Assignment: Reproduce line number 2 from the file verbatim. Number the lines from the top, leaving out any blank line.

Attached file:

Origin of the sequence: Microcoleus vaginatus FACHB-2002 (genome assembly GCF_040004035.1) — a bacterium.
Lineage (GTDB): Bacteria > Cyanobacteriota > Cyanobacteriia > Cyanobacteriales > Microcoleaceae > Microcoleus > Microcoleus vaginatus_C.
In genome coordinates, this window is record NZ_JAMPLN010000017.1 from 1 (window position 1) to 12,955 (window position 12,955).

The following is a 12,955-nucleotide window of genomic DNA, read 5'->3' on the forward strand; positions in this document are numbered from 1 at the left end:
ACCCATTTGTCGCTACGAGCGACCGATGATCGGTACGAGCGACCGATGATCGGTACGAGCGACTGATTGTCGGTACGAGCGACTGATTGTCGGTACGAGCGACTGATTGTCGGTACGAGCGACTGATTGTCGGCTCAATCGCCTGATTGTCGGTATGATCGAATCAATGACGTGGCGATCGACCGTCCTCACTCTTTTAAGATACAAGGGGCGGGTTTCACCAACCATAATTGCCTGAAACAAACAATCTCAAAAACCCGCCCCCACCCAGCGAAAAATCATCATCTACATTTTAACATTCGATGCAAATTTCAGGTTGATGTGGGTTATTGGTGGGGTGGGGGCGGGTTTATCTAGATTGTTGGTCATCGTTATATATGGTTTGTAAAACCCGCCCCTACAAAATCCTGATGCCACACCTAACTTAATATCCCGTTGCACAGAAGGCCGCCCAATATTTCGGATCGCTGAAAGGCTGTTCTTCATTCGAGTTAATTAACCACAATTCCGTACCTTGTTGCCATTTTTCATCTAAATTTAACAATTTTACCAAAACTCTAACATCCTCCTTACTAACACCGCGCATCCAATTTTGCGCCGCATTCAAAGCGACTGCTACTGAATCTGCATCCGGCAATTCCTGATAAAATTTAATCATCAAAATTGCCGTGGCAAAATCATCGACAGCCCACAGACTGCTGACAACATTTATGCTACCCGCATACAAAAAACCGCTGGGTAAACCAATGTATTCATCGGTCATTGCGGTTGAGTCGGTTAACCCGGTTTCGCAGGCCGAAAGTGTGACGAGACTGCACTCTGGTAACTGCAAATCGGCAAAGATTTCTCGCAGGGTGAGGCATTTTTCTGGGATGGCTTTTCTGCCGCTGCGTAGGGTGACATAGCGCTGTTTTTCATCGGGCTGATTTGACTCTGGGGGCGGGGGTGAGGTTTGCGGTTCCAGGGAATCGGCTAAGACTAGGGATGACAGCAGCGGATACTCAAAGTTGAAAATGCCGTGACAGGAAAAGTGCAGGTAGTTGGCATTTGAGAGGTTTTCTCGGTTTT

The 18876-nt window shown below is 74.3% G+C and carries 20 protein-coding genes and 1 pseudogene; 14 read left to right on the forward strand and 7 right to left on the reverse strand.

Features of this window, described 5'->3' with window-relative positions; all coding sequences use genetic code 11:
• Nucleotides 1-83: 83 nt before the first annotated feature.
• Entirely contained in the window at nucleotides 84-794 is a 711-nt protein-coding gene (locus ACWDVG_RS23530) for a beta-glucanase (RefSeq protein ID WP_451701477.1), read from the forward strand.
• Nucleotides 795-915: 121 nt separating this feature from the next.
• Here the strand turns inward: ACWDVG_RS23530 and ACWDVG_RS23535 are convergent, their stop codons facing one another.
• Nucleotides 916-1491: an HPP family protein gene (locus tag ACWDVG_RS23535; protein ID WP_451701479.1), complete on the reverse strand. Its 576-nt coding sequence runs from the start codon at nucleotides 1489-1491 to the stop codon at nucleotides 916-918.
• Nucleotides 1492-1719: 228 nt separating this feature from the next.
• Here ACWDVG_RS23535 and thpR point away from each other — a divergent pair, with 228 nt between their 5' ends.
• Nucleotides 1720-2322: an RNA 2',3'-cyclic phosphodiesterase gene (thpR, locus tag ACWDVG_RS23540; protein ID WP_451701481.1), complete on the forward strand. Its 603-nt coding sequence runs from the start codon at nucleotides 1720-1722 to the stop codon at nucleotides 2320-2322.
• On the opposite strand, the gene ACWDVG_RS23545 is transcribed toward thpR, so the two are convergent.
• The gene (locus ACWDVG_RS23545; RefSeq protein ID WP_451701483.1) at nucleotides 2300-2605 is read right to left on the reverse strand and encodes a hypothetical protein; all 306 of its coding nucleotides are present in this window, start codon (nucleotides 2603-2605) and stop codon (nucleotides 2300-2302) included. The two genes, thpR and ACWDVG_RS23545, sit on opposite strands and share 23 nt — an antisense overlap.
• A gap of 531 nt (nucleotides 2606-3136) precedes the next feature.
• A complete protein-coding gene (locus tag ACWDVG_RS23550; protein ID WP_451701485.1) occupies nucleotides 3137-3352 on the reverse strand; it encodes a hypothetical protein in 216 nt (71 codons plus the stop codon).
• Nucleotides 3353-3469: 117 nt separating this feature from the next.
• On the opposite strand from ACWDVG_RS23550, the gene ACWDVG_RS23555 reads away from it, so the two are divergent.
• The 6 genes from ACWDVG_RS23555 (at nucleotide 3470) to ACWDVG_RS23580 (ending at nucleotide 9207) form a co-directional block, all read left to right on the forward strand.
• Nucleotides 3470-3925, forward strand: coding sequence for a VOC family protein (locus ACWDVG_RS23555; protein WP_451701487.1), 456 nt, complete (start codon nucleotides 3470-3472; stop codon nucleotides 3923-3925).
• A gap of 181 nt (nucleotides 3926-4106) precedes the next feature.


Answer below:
Lineage (GTDB): Bacteria > Cyanobacteriota > Cyanobacteriia > Cyanobacteriales > Microcoleaceae > Microcoleus > Microcoleus vaginatus_C.